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Mark Linville’s Argument from Evolutionary Naturalism, Part II

By David Baggett

Part I

Part III (coming soon)

Part IV (coming soon)

AEN and “greedy reductionism”

The first premise (if EN is true, then human morality is a by-product of natural selection) is widely rejected. Plenty suggest that the sociobiological assumptions of an argument such as AEN have been “widely discredited,” guilty of a “greedy reductionism.” Some ideas are just better than others. The point applies forcefully in our assessment of AEN. The argument, as stated, seems to assume that our “moral beliefs” have an evolutionary explanation. We have various moral beliefs, but it’s implausible to think that any fairly determinate belief has somehow been fashioned at the genetic level and then lodged, intact, within the human brain. Further, do all of these traits find their explanation in the selection pressures that were at work when we came down from the trees? Isn’t it possible that certain moral beliefs are widespread because they simply make sense? Our evolution may have provided us with the intellectual tools needed for building cathedrals, playing chess, and drawing up social contracts, but might not these activities be more or less autonomous as far as the genes are concerned?

Perhaps greedy reductionism is an extreme to avoid, but Linville suggests another extreme to avoid is the idea that natural selection has had nothing to do with the distribution of widespread moral beliefs. To appeal to natural selection to explain incisors and libidos but to exclude the deepest springs of human behavior from such an account would seem rather a tenuous position to hold. Moral behavior is not the sort of thing likely to be overlooked by natural selection because of the important role that it plays in survival and reproductive success. The notion we’re born entirely a blank slate, completely malleable, seems wrong—and tantamount to denying any validity to evolutionary psychology.

If instincts refer to basic predispositions, drives, or programs, then humans have instincts, but the more interesting of these are, by and large, “open instincts” or “programs with a gap.” The gap, where it exists, leaves it to the intelligence—rational reflection and culture in general in the case of humans—of the individual or the species to fill in the details. Migratory waterfowl come equipped with a basic drive to follow the sun south in the winter, but the programming itself need not specify the details of the itinerary. The development of ethical precepts of which Kitcher speaks may well be the result of careful deliberation and rational reflection, but perhaps these are in response to proclivities that come with our programming.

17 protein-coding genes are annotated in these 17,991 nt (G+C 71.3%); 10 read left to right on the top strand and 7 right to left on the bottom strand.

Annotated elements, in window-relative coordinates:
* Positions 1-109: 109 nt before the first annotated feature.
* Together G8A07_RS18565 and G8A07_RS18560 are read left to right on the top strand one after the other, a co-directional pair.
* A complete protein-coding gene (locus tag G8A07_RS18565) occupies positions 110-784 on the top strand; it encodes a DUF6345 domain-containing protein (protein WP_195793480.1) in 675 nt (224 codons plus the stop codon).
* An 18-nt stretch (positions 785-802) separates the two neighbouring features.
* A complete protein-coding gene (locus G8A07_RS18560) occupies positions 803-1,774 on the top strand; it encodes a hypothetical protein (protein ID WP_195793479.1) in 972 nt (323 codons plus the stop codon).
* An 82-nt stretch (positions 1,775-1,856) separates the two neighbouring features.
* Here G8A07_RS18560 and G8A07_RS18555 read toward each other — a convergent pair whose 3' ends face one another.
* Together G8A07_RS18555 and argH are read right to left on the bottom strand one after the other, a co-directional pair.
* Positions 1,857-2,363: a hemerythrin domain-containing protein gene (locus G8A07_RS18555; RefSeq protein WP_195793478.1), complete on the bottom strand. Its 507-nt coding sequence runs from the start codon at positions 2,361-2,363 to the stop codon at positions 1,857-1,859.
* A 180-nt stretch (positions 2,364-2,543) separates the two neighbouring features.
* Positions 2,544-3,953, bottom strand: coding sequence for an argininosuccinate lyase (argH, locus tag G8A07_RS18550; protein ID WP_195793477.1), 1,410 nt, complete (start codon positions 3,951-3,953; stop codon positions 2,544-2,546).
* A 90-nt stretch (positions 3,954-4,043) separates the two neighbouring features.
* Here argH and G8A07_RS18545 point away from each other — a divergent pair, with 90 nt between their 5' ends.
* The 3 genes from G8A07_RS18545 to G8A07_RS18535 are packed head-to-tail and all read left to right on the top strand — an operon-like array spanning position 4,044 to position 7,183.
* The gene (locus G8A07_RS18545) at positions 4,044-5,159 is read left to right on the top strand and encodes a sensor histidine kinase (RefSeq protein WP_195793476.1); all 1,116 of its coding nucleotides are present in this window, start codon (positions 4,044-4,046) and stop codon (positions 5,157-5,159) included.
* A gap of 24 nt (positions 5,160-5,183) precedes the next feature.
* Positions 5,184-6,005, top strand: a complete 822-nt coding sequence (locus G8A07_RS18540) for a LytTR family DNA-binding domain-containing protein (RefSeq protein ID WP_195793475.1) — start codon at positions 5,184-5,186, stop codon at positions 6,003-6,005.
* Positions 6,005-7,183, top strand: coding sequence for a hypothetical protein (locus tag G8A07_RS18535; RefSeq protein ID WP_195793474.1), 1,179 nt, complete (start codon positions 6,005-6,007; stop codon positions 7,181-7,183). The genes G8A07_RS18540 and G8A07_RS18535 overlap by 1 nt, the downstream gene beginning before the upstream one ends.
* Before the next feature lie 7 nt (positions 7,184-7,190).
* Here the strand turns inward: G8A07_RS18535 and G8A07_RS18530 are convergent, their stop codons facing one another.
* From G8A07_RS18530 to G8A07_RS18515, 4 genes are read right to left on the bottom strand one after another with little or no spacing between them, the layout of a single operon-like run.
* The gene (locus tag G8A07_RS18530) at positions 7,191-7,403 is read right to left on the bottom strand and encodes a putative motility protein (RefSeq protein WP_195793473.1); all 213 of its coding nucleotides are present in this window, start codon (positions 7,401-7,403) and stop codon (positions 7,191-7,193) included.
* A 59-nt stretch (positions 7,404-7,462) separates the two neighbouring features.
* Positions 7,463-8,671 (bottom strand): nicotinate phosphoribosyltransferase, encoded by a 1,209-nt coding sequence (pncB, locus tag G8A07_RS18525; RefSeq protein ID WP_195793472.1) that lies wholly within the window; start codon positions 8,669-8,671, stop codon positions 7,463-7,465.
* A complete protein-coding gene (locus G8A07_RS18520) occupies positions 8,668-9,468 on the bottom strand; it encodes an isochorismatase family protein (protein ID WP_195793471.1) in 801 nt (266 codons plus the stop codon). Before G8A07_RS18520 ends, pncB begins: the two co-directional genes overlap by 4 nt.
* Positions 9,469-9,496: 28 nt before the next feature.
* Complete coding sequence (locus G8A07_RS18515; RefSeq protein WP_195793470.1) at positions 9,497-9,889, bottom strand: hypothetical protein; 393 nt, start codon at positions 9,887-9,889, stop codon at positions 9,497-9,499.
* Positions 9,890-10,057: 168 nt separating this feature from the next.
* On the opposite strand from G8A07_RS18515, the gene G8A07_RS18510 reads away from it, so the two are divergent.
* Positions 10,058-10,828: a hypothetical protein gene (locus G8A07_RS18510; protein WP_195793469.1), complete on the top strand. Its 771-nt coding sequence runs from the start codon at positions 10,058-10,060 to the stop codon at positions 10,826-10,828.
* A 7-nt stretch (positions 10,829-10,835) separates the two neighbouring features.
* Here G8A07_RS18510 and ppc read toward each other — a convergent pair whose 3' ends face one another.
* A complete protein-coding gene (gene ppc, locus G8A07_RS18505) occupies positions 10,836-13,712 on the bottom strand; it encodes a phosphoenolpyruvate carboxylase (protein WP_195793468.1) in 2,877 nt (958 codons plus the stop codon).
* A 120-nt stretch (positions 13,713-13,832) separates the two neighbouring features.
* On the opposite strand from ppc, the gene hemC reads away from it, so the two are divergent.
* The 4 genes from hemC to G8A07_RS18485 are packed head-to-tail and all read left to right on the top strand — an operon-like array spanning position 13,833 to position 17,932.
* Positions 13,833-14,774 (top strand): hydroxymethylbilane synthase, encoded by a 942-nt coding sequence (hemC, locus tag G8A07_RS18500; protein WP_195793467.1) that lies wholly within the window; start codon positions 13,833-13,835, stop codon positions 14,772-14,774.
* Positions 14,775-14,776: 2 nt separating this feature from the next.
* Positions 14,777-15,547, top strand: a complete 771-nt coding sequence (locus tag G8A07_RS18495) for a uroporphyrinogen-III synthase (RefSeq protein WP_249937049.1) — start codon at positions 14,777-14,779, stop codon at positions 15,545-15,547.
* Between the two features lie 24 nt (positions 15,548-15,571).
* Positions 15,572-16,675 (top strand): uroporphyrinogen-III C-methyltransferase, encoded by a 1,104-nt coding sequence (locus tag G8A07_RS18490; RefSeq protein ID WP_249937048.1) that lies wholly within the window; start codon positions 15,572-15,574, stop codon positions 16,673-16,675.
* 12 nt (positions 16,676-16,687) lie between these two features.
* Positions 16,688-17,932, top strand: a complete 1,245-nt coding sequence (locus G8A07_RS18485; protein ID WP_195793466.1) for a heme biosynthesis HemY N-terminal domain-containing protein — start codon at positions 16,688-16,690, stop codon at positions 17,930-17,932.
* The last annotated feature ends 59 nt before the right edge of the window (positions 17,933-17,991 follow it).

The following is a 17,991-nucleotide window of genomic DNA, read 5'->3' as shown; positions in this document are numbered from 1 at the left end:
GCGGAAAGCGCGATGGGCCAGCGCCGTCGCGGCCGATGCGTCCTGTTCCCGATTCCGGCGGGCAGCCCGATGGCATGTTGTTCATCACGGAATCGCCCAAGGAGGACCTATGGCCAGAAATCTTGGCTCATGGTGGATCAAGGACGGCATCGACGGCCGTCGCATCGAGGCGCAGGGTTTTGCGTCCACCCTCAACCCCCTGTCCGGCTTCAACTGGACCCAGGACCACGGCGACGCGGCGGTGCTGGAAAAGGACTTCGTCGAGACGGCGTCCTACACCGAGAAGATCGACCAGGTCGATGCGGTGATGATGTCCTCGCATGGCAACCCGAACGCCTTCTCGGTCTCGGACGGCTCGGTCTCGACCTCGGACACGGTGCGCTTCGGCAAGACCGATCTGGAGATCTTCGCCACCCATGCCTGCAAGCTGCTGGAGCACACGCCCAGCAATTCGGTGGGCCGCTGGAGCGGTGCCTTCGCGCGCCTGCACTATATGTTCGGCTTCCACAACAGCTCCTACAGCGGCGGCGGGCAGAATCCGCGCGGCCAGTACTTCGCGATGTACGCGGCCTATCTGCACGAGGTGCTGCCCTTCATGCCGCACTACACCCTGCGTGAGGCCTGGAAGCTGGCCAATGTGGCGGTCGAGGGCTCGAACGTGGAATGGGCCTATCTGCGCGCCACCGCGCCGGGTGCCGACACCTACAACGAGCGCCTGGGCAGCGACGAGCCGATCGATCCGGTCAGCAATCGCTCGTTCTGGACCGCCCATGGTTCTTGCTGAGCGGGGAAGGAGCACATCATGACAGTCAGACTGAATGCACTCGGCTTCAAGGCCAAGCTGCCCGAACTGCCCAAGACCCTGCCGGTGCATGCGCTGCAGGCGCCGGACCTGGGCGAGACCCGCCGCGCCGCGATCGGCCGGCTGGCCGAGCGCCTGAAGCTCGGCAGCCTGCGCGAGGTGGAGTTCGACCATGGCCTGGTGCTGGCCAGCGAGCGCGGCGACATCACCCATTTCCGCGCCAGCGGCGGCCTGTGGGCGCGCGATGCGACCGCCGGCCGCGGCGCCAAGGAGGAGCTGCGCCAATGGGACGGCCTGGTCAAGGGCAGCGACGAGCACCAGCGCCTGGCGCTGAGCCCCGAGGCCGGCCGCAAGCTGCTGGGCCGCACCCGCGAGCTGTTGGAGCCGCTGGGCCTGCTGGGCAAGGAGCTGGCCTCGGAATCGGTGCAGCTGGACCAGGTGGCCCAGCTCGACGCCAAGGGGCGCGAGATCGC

Sharon Street distinguishes between basic evaluative tendencies and full-fledged evaluative judgments. The latter include our specific moral beliefs that might be formulated as moral principles or rules, and they may be explained by appeal to a variety of influences, cultural and otherwise. The former are “proto” forms of evaluative judgment that are unreflective and nonlinguistic impulses towards certain behaviors that seem “called for.” She argues that “relentless selection pressures” have had a direct and “tremendous” influence on our basic evaluative tendencies and these, in turn, have had a major, but not necessarily overriding, indirect effect on our actual moral beliefs or full-fledged evaluative judgments.

If such programming and predispositions provide our basic moral orientation, then it is within their scaffolds that all moral reflection takes place. Our reflective beliefs about the duties of parenthood or of friendship, for instance, arise from more basic parental and altruistic drives that predate and are presupposed by all such reflection. While this evolutionary account provides a role for reason, that reason is in effect, to borrow from Hume, the slave of the passions. Those passions, Street’s basic evaluative tendencies, are almost certainly not cultural artifacts.